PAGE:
Sunday, January 08, 2006

Are you a lark or an owl?

click photo to enlarge
Are you a lark or an owl? When the first light of day filters through the curtains do you jump out of bed ready to make the most of the morning? Or do you pull the covers over your face to banish the brightness, and try for another hour's sleep? Do you get up early, anxious to use the freshness of the new day, or do you get up later, and come into your own when the sun has gone down? I'm definitely a morning person and I think I've worked out why.

I see each day as full of potential. In the early morning the day seems laid out before me like a blank piece of paper, ready to have written on it anything I care to write. And, when I get up my energy levels are at their highest, so I'm raring to go. But there's one more thing about the morning that gets me out of bed, and that's the quality of the light. In the morning it seems so much sharper, cleaner, fresher, and shadows are often crisp and deeper. Great for photography.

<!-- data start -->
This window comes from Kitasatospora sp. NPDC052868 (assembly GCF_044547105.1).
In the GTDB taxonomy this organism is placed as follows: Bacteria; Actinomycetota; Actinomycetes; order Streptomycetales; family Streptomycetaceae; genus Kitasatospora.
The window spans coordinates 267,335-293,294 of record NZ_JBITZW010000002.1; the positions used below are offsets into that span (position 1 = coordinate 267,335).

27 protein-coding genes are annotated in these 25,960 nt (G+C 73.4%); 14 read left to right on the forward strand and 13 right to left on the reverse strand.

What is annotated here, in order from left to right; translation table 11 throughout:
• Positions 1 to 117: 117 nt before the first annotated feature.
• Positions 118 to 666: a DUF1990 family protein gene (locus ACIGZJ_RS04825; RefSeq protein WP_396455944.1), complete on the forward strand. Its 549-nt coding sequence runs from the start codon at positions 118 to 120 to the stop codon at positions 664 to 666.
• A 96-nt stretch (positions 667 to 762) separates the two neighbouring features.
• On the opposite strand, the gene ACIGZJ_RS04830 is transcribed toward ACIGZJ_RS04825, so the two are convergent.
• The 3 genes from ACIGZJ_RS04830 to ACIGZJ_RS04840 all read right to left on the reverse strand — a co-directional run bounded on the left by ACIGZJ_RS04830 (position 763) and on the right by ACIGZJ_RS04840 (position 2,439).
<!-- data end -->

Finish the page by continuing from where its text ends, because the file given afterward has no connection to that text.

This picture, of a farm lane near Settle, North Yorkshire, was taken on a frosty early January morning, and it was the light that drew me. The slightly yellowy-orange tint of the low sun was highlighting the lichen on the drystone walls. Long shadows were being thrown in the lane and across the fields, and in the shade the frost and grass had a blueness about it. This strongly directional morning light was bringing qualities to the scene that can only be found at that time of day and year. I liked the strong compositional lines of the lane taking the eye through the foreground to the farm, and then the line of trees inviting a rightward gaze down the slope and out over the valley below. In truth, it's hard to take bad photographs on mornings like this.

There is a downside to being a lark however. After lunch, when the afternoon gets underway energy levels drop and less gets done. And in the evening, when owl friends are at their perkiest trying to engage you in stimulating conversation I'm yawning and glancing at the beckoning stairs to bed!
photograph & text (c) T. Boughen